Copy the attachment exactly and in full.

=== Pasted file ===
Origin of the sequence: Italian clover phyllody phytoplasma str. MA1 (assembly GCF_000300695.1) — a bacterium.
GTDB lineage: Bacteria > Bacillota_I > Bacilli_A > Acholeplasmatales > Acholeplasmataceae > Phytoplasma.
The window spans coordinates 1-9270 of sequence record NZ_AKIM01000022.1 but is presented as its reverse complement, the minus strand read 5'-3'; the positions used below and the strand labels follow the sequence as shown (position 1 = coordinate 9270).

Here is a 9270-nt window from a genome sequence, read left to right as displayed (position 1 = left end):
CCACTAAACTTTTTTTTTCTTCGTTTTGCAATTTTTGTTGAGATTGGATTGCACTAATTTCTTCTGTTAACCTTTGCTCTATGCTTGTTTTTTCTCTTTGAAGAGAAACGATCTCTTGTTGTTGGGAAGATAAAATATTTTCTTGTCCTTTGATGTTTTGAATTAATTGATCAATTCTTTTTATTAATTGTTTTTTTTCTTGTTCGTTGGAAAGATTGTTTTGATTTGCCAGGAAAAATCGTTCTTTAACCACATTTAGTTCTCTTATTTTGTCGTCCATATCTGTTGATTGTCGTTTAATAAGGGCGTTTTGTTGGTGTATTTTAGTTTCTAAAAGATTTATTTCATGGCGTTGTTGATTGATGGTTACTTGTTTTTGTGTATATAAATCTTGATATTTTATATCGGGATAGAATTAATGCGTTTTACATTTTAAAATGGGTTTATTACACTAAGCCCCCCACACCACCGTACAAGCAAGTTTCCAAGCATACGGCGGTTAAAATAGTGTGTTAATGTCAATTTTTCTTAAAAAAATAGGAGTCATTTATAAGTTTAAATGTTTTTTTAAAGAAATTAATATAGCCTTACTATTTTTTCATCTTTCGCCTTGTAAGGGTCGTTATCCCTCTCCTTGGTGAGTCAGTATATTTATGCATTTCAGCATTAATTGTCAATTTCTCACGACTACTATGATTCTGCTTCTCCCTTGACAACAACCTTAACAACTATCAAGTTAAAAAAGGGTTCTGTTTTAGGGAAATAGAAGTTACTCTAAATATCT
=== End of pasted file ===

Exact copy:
Origin of the sequence: Italian clover phyllody phytoplasma str. MA1 (assembly GCF_000300695.1) — a bacterium.
GTDB lineage: Bacteria > Bacillota_I > Bacilli_A > Acholeplasmatales > Acholeplasmataceae > Phytoplasma.
The window spans coordinates 1-9270 of sequence record NZ_AKIM01000022.1 but is presented as its reverse complement, the minus strand read 5'-3'; the positions used below and the strand labels follow the sequence as shown (position 1 = coordinate 9270).

Here is a 9270-nt window from a genome sequence, read left to right as displayed (position 1 = left end):
CCACTAAACTTTTTTTTTCTTCGTTTTGCAATTTTTGTTGAGATTGGATTGCACTAATTTCTTCTGTTAACCTTTGCTCTATGCTTGTTTTTTCTCTTTGAAGAGAAACGATCTCTTGTTGTTGGGAAGATAAAATATTTTCTTGTCCTTTGATGTTTTGAATTAATTGATCAATTCTTTTTATTAATTGTTTTTTTTCTTGTTCGTTGGAAAGATTGTTTTGATTTGCCAGGAAAAATCGTTCTTTAACCACATTTAGTTCTCTTATTTTGTCGTCCATATCTGTTGATTGTCGTTTAATAAGGGCGTTTTGTTGGTGTATTTTAGTTTCTAAAAGATTTATTTCATGGCGTTGTTGATTGATGGTTACTTGTTTTTGTGTATATAAATCTTGATATTTTATATCGGGATAGAATTAATGCGTTTTACATTTTAAAATGGGTTTATTACACTAAGCCCCCCACACCACCGTACAAGCAAGTTTCCAAGCATACGGCGGTTAAAATAGTGTGTTAATGTCAATTTTTCTTAAAAAAATAGGAGTCATTTATAAGTTTAAATGTTTTTTTAAAGAAATTAATATAGCCTTACTATTTTTTCATCTTTCGCCTTGTAAGGGTCGTTATCCCTCTCCTTGGTGAGTCAGTATATTTATGCATTTCAGCATTAATTGTCAATTTCTCACGACTACTATGATTCTGCTTCTCCCTTGACAACAACCTTAACAACTATCAAGTTAAAAAAGGGTTCTGTTTTAGGGAAATAGAAGTTACTCTAAATATCT